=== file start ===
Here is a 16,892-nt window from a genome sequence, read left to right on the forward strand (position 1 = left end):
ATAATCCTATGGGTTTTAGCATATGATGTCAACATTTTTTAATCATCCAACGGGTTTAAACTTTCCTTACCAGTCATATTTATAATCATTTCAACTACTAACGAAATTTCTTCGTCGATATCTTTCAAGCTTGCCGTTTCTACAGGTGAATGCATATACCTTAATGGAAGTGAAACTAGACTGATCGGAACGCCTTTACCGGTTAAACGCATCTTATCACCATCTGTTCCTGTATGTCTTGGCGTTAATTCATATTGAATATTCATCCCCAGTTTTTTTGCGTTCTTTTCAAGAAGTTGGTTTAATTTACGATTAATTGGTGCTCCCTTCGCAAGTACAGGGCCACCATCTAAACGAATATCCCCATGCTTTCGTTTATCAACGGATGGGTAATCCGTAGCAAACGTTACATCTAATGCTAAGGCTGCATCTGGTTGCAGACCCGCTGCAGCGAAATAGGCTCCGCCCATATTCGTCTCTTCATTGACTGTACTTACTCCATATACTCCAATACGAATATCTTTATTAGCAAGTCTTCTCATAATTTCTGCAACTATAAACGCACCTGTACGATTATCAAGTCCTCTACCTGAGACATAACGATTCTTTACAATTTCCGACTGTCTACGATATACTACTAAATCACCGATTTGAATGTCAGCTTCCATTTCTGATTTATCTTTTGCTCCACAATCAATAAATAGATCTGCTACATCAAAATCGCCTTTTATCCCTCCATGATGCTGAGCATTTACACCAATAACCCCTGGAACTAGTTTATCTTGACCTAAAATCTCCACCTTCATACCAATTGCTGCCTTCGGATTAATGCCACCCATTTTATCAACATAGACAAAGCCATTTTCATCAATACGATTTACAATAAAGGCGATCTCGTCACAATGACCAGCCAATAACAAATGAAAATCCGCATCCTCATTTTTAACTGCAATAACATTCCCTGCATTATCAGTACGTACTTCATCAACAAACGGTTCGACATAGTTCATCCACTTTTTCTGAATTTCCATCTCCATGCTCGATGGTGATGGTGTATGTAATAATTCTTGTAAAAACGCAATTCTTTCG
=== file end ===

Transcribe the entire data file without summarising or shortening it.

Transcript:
Here is a 16,892-nt window from a genome sequence, read left to right on the forward strand (position 1 = left end):
ATAATCCTATGGGTTTTAGCATATGATGTCAACATTTTTTAATCATCCAACGGGTTTAAACTTTCCTTACCAGTCATATTTATAATCATTTCAACTACTAACGAAATTTCTTCGTCGATATCTTTCAAGCTTGCCGTTTCTACAGGTGAATGCATATACCTTAATGGAAGTGAAACTAGACTGATCGGAACGCCTTTACCGGTTAAACGCATCTTATCACCATCTGTTCCTGTATGTCTTGGCGTTAATTCATATTGAATATTCATCCCCAGTTTTTTTGCGTTCTTTTCAAGAAGTTGGTTTAATTTACGATTAATTGGTGCTCCCTTCGCAAGTACAGGGCCACCATCTAAACGAATATCCCCATGCTTTCGTTTATCAACGGATGGGTAATCCGTAGCAAACGTTACATCTAATGCTAAGGCTGCATCTGGTTGCAGACCCGCTGCAGCGAAATAGGCTCCGCCCATATTCGTCTCTTCATTGACTGTACTTACTCCATATACTCCAATACGAATATCTTTATTAGCAAGTCTTCTCATAATTTCTGCAACTATAAACGCACCTGTACGATTATCAAGTCCTCTACCTGAGACATAACGATTCTTTACAATTTCCGACTGTCTACGATATACTACTAAATCACCGATTTGAATGTCAGCTTCCATTTCTGATTTATCTTTTGCTCCACAATCAATAAATAGATCTGCTACATCAAAATCGCCTTTTATCCCTCCATGATGCTGAGCATTTACACCAATAACCCCTGGAACTAGTTTATCTTGACCTAAAATCTCCACCTTCATACCAATTGCTGCCTTCGGATTAATGCCACCCATTTTATCAACATAGACAAAGCCATTTTCATCAATACGATTTACAATAAAGGCGATCTCGTCACAATGACCAGCCAATAACAAATGAAAATCCGCATCCTCATTTTTAACTGCAATAACATTCCCTGCATTATCAGTACGTACTTCATCAACAAACGGTTCGACATAGTTCATCCACTTTTTCTGAATTTCCATCTCCATGCTCGATGGTGATGGTGTATGTAATAATTCTTGTAAAAACGCAATTCTTTCG